The holiday season is almost on us. For most of us, that means less pressure, less deadlines, and less time spent working. It means more time to do what we enjoy, and more time spent with friends and family in a relaxed setting. It's a time unwind before starting a new year. As you relax this year, take your music with you.
While the pressure is off, take some time to look at music from a different perspective. Give yourself permission to do something you haven't tried before without necessarily having high standards and expectations. You might just take your music to a new level.
Here are ten opportunities you have this holiday season.
1. Learn A New Instrument
You may be skilled at playing several instruments, or you may not know how to play one. Try learning a new instrument this Christmas.
That doesn't necessarily mean you plan to become an expert at the new instrument, or even that you intend to continue playing it. But the experience might give you a new appreciation for something you haven't seen before. It will give you the opportunity to experience a new perspective on playing music.
My second son is a drummer, but also has a broad interest in music. While he was at school he always maintained positive relationships with his music teachers. So a few years ago, he managed to borrow a collection of musical instruments from the school over the holidays, including a French horn. He also borrowed instruments from other family members, including an acoustic guitar, flute and clarinet. His bedroom looked like a music shop, and he loved every minute as he experimented with each instrument.
I don't know whether he has played a French horn again since that holiday, but I do know that the experience played a crucial role in his music development.
2. Learn Something New on an Instrument You Already Play
If you enjoy reading or watching videos during your holiday, consider visiting the local library or music store and getting hold of some instructional material for the instrument you play. Or surf the net for some instead. (Our article 47 Sites Every Recording Musician Should Visit might help.)
Before looking for material, sit down and right a list of areas you would like to improve in your playing. Do you want to learn some new riffs or fills, add a few more chord shapes to your repertoire, or develop a more solid tempo? Is there something that frustrates you about your playing that needs addressing? Do you keep pushing the limits in a certain area you would like to expand?
Improving doesn't always mean learning something new. There is also a lot to be said about going back to the rudiments of playing your instrument. Go over some old scales, play along with a metronome or drum machine, play at half speed, play through some basic chord progressions, go through some exercises like those in Hanon's Virtuoso Pianist.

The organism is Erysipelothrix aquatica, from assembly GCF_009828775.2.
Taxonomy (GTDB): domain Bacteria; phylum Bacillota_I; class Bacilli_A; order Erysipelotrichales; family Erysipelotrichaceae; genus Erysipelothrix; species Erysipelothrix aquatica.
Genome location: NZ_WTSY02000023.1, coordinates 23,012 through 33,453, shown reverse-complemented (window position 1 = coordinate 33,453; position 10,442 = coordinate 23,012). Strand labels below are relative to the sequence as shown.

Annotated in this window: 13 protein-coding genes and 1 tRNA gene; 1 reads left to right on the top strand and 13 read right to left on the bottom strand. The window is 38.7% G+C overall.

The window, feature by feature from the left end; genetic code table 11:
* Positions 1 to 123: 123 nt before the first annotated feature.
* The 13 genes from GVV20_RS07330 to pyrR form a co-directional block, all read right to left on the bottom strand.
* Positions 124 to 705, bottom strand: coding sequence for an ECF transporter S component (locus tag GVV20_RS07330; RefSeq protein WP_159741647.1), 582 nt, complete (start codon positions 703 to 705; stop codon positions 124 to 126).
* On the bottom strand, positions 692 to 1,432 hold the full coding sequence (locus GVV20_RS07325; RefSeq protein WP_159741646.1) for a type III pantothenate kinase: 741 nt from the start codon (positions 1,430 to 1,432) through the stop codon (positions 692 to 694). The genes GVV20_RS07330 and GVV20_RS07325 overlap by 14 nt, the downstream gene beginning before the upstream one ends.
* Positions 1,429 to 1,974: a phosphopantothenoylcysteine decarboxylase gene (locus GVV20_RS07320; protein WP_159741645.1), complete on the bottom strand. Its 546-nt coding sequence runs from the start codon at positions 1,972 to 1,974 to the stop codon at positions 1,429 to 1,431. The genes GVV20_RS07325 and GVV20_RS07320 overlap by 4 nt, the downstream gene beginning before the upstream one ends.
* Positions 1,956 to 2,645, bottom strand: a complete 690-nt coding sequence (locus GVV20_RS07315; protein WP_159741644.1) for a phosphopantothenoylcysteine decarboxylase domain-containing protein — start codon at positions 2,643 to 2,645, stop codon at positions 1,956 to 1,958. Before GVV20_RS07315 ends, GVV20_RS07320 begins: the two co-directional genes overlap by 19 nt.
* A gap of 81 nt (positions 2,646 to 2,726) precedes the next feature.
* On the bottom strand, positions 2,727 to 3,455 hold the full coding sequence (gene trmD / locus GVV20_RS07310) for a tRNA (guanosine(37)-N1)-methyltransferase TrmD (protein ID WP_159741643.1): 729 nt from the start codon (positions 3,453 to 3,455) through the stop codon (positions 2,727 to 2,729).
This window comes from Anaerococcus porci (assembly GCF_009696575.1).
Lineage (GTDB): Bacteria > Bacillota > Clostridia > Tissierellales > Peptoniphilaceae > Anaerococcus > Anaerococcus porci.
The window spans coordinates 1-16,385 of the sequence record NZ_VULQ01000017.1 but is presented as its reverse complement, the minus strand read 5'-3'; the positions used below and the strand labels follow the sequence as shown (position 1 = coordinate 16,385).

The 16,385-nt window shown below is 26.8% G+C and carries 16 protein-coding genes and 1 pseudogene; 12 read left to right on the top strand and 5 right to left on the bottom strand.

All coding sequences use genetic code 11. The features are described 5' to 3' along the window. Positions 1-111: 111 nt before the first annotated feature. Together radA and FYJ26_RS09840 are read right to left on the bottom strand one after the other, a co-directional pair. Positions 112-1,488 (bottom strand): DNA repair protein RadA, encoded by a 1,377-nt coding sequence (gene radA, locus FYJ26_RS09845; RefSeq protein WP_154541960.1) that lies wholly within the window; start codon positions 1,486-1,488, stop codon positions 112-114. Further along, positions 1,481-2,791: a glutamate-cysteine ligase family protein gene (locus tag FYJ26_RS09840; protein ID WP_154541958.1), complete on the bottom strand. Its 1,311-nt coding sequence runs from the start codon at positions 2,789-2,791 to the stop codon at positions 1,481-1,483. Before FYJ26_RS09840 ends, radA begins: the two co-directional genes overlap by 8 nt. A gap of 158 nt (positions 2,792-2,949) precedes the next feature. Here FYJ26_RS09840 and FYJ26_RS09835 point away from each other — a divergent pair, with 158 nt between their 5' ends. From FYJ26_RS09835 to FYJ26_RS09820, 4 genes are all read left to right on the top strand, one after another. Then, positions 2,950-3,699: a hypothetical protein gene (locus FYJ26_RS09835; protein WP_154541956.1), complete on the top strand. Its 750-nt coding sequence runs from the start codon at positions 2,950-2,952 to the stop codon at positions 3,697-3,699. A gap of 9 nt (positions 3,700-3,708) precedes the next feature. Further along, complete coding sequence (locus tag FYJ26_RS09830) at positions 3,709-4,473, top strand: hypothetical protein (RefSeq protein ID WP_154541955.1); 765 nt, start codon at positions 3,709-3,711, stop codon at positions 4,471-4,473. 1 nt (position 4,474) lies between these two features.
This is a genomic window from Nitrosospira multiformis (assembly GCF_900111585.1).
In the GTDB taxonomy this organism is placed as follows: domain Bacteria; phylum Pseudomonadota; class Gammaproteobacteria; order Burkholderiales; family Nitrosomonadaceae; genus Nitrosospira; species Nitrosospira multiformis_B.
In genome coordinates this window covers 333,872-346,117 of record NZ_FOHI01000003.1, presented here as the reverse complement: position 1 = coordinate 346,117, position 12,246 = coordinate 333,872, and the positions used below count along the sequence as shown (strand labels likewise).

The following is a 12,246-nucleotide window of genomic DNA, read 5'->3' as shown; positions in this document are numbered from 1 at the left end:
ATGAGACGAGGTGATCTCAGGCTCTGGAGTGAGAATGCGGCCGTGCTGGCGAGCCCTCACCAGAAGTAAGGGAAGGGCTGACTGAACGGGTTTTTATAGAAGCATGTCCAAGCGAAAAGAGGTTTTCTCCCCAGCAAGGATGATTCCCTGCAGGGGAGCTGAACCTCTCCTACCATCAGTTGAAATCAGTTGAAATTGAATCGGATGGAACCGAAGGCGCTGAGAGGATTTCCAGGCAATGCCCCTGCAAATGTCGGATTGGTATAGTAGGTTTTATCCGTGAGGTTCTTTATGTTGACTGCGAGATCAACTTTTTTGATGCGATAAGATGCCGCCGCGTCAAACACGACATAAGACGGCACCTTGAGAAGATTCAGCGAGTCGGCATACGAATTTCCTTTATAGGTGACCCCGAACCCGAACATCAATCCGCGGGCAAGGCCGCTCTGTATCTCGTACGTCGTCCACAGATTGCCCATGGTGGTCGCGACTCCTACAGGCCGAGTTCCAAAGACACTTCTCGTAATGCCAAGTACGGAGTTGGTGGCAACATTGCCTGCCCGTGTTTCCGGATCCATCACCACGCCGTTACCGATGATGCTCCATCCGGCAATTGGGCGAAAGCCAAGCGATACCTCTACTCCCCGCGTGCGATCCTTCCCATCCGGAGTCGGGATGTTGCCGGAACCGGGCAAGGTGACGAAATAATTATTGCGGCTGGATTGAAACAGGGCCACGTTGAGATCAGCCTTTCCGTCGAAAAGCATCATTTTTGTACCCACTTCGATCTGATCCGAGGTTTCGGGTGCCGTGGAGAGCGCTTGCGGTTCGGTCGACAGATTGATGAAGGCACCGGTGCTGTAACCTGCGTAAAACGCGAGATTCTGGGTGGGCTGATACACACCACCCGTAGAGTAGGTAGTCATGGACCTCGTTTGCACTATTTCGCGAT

But don't forget you're on holidays and make it a drag. Pick the areas you really want to improve in, and have as much fun as you can. Then take a break!
3. Play Musical Instruments with Family and Friends
Many of you will spend time with family over the holidays. Are any of your relatives musical? Spend some time jamming with them, if only briefly. Have your acoustic guitar (or other portable instrument) with you, and have some percussion instruments on hand.
Some of my best musical memories are of playing acoustic guitar with friends on a camp well after midnight. No one else was listening (as far as we know), and that time spent together helped bond our friendship.
If your family aren't musical, they may enjoy singing some Christmas carols with you as you play. Or head down the the nearest karaoke bar together and spend some time laughing at one another.
4. Teach Family Members How to Play
Non-musicians often see playing music as an insurmountable hurdle. You can do something to break that illusion. Teaching someone a melody on the piano or some chords on a guitar can give them a real sense of accomplishment.
That's how I got started. I didn't grow up in a musical family, and didn't realize normal people could play music. In my late teenage years some friends taught me a few basic things on an acoustic guitar. They taught me a few basic chord shapes, then they would play a progression (normally of a familiar song) on one guitar while I tried to keep up on another. I felt very uncoordinated to begin with, but eventually got the hand of a few basics. And I had a ball.
Why don't you try that with someone these holidays? You never know what a difference you will make.
5. Participate in a Carols Night
Tonight I'm playing piano with a band at our local Christmas Carol night. I've done this sort of thing for years, and during the nineties organized several carol events each year. Often I'm playing with musicians I know, but not always. I really enjoy playing with someone I've just met. It's a great way to get to know them.
It's probably too late for you to get involved this year, but if you find yourself a a carols event, try to catch a musician at the end of the concert, and ask how you can get involved. When I was organizing carols many of the musos we used were introduced to me by other musicians in the band.